A former Brisbane Grammar School counsellor who sadistically abused scores of children had a “conveyor belt” of boys filing through his office, an inquiry has heard.
The heavy, soundproof doors to Kevin John Lynch’s office were often closed and students filed through separate exits so no-one knew who was coming or going.
“Now I look back with hindsight, I believe that the set-up of Lynch’s room and how you were ushered in and out was effectively a secure conveyor belt of victims,” one victim told the sex abuse royal commission on Tuesday.
The witness, who cannot be named for legal reasons, appeared on the first day of the Brisbane hearings probing the experiences of former students at Brisbane Grammar and St Paul’s School at Bald Hills.
It will specifically investigate abuse carried out by former staff members Lynch, who taught at both schools, and Gregory Robert Knight.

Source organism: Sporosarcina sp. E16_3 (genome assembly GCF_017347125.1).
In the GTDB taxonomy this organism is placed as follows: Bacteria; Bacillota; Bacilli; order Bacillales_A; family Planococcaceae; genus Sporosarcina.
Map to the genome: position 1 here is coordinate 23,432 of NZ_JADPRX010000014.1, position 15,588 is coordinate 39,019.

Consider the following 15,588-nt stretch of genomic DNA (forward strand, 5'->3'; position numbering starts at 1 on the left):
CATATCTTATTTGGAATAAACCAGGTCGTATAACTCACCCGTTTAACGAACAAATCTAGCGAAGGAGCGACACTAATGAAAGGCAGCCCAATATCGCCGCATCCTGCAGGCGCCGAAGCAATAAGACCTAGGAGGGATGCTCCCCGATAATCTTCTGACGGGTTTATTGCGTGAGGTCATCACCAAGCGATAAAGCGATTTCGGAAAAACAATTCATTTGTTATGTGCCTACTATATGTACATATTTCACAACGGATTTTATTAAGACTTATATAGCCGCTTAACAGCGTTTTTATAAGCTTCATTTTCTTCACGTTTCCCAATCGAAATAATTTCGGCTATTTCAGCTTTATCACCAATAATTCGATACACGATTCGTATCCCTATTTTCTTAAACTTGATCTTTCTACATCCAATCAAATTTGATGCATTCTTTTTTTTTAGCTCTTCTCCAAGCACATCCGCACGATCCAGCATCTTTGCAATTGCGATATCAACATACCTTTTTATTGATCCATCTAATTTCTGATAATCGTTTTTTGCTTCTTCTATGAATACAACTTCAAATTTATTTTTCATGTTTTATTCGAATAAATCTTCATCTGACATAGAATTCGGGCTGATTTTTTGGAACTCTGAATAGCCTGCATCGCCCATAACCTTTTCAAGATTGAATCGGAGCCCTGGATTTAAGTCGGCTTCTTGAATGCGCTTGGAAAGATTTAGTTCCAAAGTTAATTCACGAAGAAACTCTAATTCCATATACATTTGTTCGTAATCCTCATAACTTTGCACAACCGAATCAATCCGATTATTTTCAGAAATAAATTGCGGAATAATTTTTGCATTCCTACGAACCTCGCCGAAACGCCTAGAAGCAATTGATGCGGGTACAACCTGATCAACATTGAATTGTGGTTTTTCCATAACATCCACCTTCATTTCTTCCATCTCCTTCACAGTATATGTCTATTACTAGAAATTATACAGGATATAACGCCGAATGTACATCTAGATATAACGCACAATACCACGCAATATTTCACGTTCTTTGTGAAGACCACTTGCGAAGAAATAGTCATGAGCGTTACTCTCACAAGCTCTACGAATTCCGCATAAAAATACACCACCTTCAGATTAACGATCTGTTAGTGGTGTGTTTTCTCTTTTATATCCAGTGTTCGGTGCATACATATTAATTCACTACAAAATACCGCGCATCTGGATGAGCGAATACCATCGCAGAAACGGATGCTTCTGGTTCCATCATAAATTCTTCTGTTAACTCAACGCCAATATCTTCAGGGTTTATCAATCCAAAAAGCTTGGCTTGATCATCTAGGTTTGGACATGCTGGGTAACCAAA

Former governor-general and Anglican archbishop of Brisbane Peter Hollingworth is listed among the witnesses – who include former students, staff and school chaplains – set to give evidence over the next fortnight.
Recalling his own experiences in the early 1980s, the first witness said he had been “put under” by Lynch, who masturbated and struck him across the face.
At other times, the school counsellor made him ingest his own semen and inserted acupuncture needles into his testes.
“I was badly let down by this culture of turning a blind eye and ‘protecting the brand’, and it’s hard not to see it as a deliberate cover-up,” he said.
A second witness recalled being sent to Lynch for therapy after it was revealed his father had committed suicide, with the counsellor becoming a “father figure”.
“I felt really special and the abuse was the price to me of feeling special,” he said, telling the inquiry he was abused up to three times in a single week.
Lynch committed suicide in 1997, a day after being charged with nine counts of abuse relating to one boy.
The mother of a third victim, driven to heroin use and three suicide attempts as a result of his abuse, said the family had endured financial strain to send their child to one of Brisbane’s best schools.
“What did we get for our money?” she asked through tears.
“We got the worst anyone could possibly imagine.”
The royal commission continues.
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